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spent the previous summer as an intern for wayne morse and was fixed forever. i remember well in '56 there was a disappointment, kind of, at the convention, because there wasn't really a contest as there had been in '52. i wondered if you could elaborate more on how the decision was made to throw it open to convention, whether it was so everybody could have a good time or whether it was at least, in part, to be able to dodge the animosity of all of the candidates that didn't get it. >> newton minow, if you could start, then senator stevenson, we want to hear about your role. >> i think adlai felt that he had seen firsthand how the vice president was picked in '52 was so casually done. he realized it needed much more attention. he also was under a lot of pressure. he was fond of hubert humphrey.
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he didn't like kefauver, even though he had been in the primaries. he thought jack kennedy was very promising but was too young and too inexperienced, and so he decided -- also decided it would give a lot of excitement to the convention, which had been pretty much prearranged to his own nomination, so he decided to open it up, and i think it turned out to be as he predicted. it turned out to be an exciting contest and introduced jack kennedy to the country, so there was a lot of good things with it. >> newt has it right. the outcome of the presidential balloting was a foregone
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conclusion, so to create some excitement and interest, he decided to throw up the balloting for vice president, and quietly, we were all rooting for john f. kennedy, though my father adored hubert humphrey and sr. senator al gore were first-rate public servants, but i remember at the state house and at the convention when the balloting was seesawing and kennedy was running downstairs to kennedy's suite where sergeant shriver's brother-in-law was holding the -- guarding the door, running in, jack kennedy was pulling up his trousers, shook his hand and congratulated him and by the time i got back up to my father's suite, i saw him lose to kefauver. we, all of us, were rooting for jack kennedy, but newt is absolutely right. this brought kennedy to the nation's attention.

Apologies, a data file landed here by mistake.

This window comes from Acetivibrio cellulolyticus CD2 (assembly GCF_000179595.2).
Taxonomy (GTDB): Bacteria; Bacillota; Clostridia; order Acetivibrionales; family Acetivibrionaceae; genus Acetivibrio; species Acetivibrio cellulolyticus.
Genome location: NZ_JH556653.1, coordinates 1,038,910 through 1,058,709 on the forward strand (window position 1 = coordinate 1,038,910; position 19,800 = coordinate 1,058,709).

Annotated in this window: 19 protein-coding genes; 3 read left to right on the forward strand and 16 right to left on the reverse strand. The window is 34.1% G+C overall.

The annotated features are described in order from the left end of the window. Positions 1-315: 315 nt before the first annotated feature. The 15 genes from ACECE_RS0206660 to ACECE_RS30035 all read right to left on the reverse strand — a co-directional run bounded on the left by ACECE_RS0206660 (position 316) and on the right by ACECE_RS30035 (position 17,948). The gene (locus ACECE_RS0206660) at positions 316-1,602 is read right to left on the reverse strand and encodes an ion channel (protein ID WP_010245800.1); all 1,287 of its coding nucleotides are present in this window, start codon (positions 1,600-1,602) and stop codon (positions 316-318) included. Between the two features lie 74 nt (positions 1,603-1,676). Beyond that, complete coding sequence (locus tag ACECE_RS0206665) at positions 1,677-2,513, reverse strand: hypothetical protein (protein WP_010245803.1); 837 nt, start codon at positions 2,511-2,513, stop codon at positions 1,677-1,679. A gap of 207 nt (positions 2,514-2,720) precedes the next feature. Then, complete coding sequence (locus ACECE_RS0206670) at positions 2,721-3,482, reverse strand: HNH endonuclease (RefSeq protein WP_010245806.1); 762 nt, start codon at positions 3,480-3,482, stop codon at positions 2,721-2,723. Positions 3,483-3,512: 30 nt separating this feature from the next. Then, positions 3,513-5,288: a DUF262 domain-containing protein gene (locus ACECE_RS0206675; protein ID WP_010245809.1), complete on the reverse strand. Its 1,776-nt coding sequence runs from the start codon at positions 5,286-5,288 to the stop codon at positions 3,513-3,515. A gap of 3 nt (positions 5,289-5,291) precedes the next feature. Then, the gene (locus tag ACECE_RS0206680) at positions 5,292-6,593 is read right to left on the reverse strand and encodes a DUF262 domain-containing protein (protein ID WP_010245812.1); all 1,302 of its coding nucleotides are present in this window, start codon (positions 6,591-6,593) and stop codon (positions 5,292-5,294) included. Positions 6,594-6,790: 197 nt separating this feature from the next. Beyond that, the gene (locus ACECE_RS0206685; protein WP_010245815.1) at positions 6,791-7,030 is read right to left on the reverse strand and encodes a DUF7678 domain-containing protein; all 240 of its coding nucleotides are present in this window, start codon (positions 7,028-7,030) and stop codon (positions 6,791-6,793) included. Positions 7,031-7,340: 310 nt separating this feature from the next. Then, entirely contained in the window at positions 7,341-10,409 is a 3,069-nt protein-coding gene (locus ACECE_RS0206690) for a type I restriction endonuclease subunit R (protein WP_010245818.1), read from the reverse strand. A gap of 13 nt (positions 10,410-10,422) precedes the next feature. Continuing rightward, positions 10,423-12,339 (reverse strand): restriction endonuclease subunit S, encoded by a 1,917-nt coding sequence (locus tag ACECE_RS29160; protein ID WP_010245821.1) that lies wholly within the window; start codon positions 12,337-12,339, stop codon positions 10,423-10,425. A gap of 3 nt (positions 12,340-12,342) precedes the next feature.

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and it also spared him involvement in a failed campaign for president and vice president. >> well, let's move four years ahead to the 1960 democratic convention in los angeles. senator stevens, how would you describe the relationship between your father and jack kennedy in 1960? >> well, i think actually, the relationship between my father and jack kennedy was close. i know my father respected kennedy. and i believe it was mutual. but there was, and newt was closer, really, a circle, a very protective circle around john f. kennedy, which was always fearful, always resentful. and in this case, concerned that stevenson was a threat. people were pouring in from across the country. by the tens of thousands. literally hammering on the doors, in some cases knocking